I had no problems flying my drone all over Medellin. Curious kids, but no overzealous police. Check out this site for some general drone laws in the country.

9. Safety is good

It’s safe. The people are nice. Anthony Bourdain said it best while filming an episode for Parts Unknown in 2013: “If you want to find bad people in Colombia, you can surely find them, as you could in New York or Los Angeles. But nowhere have my crew and I been treated better or with more kindness and generosity. I’d bring my family on vacation there in a heartbeat. And hope to soon. As I said before: Colombians are proud. Let them show you what they are proud of.” I couldn’t agree more. I felt comfortable. In the cities, there’s a big middle class and life and culture has a recognizable rhythm.

10. Diversity in people, climate, experiences

Colombia is incredibly diverse. Its cities are the most modern on the continent. Its rainforest is some of the most untouched (Darién). The climate zones include tropical rainforests, steppes, deserts, mountain climates, and savannas. Incredibly, it is the second-most biodiverse country in the world, after Brazil. I took a puddle-jumper from Medellin (population 2.5 million) to Capurgana, a remote, car-free village on the Caribbean coast. Then hiked to Panama the next day. From a modern, cosmopolitan place to another where my ride from the airport was in horse-drawn carriage. That’s diversity.

11. Eat all the food. Drink all the drink

The food is worth exploring! In the big cities, there’s a foodie renaissance going on. That being said, a lot of the typical stuff can be relatively bland, since culturally the cuisine uses far less spice than, say, Indian or Middle Eastern food. So, it’s worth it to dig a bit and find the specialties of each region. In cities, the water is safe to drink. For me, the fruit was a standout: I tried mamoncillo, cherimoya, lulo and guanabana. (And yes, drink the coffee. My favorite coffee shop in Medellin was Pergamino)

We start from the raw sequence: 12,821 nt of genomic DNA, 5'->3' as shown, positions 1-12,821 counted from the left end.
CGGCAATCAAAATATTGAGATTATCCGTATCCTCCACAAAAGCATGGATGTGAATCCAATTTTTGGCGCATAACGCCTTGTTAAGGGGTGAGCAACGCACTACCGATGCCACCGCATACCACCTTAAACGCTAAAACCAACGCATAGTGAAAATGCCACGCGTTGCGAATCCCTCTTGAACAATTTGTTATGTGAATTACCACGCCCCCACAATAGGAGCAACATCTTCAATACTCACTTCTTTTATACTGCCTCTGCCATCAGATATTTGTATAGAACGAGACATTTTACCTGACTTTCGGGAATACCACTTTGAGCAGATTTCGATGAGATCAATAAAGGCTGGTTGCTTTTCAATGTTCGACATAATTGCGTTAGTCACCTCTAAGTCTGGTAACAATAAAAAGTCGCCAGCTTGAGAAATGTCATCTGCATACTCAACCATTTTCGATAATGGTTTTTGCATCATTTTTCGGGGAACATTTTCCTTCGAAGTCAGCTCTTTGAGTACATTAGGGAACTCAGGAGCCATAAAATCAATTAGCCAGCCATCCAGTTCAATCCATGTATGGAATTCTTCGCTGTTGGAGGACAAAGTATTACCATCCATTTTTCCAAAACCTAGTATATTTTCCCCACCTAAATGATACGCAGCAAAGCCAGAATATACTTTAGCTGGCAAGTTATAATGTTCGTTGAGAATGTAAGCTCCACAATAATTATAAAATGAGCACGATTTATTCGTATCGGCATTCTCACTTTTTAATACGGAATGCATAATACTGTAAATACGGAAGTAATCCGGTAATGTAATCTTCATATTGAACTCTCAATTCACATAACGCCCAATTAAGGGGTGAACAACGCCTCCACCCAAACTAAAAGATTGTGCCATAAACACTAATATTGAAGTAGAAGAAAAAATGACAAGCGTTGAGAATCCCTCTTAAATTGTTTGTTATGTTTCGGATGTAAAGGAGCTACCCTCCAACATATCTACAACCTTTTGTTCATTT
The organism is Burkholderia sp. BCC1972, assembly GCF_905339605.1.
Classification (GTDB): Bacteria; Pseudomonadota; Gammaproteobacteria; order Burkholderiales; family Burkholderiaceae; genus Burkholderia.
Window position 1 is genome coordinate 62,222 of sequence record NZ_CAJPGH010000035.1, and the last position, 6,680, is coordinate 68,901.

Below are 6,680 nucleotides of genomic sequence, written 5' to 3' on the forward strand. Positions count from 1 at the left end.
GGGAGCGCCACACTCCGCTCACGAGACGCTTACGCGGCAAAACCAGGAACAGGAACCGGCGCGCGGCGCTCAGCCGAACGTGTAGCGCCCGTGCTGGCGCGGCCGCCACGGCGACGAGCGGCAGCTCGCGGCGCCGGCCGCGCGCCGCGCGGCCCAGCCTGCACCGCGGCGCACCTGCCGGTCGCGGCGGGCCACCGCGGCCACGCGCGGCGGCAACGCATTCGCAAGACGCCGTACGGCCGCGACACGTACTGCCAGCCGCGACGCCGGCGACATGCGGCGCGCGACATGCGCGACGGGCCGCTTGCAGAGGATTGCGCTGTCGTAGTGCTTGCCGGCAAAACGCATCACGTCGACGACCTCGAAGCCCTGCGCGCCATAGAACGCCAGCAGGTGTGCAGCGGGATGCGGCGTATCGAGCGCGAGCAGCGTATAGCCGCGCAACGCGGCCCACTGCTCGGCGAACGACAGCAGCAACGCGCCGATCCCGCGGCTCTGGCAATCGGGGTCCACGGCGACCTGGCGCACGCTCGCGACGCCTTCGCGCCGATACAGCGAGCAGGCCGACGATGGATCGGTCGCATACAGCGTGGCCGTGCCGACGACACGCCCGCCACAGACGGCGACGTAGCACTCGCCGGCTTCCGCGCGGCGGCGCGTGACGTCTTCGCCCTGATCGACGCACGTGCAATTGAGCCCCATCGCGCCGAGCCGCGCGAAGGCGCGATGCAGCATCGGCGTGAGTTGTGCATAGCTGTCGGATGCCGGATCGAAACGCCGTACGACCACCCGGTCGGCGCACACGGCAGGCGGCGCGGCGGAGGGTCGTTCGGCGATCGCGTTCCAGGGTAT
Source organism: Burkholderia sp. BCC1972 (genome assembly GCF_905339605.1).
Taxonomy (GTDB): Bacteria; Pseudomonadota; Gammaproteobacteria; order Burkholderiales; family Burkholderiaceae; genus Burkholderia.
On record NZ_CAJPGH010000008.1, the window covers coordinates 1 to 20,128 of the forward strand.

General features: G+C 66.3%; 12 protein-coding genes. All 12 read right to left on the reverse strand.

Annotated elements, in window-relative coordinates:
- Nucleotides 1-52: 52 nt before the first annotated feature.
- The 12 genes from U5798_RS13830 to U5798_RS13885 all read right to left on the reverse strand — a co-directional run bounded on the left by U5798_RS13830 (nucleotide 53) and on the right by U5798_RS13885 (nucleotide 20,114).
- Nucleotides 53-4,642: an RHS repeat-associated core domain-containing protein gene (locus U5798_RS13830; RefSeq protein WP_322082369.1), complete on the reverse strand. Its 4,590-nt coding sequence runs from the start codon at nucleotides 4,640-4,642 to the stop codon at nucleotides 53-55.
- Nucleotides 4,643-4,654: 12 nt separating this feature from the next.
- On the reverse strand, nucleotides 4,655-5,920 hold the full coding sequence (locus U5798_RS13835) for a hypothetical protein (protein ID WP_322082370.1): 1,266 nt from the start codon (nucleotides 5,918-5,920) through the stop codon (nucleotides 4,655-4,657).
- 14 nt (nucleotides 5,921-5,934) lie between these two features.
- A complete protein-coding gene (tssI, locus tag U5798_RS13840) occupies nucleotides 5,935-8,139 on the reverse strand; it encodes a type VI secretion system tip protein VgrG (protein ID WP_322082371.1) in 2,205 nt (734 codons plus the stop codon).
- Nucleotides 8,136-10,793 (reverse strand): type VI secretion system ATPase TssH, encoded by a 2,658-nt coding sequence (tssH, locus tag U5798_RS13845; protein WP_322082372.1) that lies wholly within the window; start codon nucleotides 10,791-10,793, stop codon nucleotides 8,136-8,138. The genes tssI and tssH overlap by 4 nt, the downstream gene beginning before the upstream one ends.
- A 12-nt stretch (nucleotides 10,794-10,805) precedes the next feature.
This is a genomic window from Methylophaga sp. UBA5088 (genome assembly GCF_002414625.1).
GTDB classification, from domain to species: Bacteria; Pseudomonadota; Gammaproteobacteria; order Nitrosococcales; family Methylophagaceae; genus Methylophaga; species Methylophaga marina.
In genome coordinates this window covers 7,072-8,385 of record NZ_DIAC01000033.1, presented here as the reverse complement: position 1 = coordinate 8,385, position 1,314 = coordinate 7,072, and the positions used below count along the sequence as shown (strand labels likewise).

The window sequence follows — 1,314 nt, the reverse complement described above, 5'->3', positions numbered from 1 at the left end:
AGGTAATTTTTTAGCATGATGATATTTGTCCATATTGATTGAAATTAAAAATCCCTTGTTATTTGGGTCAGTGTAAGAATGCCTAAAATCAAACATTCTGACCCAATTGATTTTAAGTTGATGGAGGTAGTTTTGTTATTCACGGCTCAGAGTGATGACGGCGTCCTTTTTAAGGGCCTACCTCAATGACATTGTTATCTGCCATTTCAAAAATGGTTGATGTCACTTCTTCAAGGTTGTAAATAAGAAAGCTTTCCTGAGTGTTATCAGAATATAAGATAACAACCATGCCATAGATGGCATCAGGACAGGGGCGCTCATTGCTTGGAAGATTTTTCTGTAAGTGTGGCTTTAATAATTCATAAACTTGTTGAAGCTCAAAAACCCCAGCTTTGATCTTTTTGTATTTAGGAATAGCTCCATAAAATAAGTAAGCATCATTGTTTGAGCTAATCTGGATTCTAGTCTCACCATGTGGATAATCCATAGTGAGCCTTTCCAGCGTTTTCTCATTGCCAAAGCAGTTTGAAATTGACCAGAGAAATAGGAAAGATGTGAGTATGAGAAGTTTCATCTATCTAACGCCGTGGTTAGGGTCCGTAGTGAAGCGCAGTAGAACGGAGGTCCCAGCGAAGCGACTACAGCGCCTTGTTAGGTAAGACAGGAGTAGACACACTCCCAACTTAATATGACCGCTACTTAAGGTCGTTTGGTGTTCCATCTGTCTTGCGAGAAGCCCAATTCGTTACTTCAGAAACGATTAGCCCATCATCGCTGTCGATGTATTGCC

photo by a thirsty Steve Dorst

12. Cell phone service

AT&T offered the $10/day International Day Pass that allows you to use your phone normally (no limits), so I did that. If you’re planning on staying more than a week or so, it would be cost-effective to buy a new SIM card.

13. Adapting your plugs

Americans are in luck. The plugs and sockets are of type A and B, same as in the US. I recommend packing a 3-to-2 prong adapter just in case type-B sockets aren’t available. In Colombia the standard voltage is 110 V and the frequency is 60 Hz. You don’t need a voltage converter. Charge your equipment with peace of mind.

14. Get on the reggaeton

Colombia is the world capital of reggaeton. Give it a shot if you don’t already know it. Some of the best reggaeton artists in the world hail from Colombia, including J. Balvin, Karol G, and Maluma.

15. Save on airfare

Get email alerts about cheap flights leaving from your favorite airports at Scott’s Cheap Flights. The premium service costs $49/year, but if you buy one ticket every few years, you’ve saved money. I’m amazed by some of the prices I see.

If you have ideas, leave me a comment here. I hope you have a great film shoot in Colombia!

Feature Photo by Julian Florez on Unsplash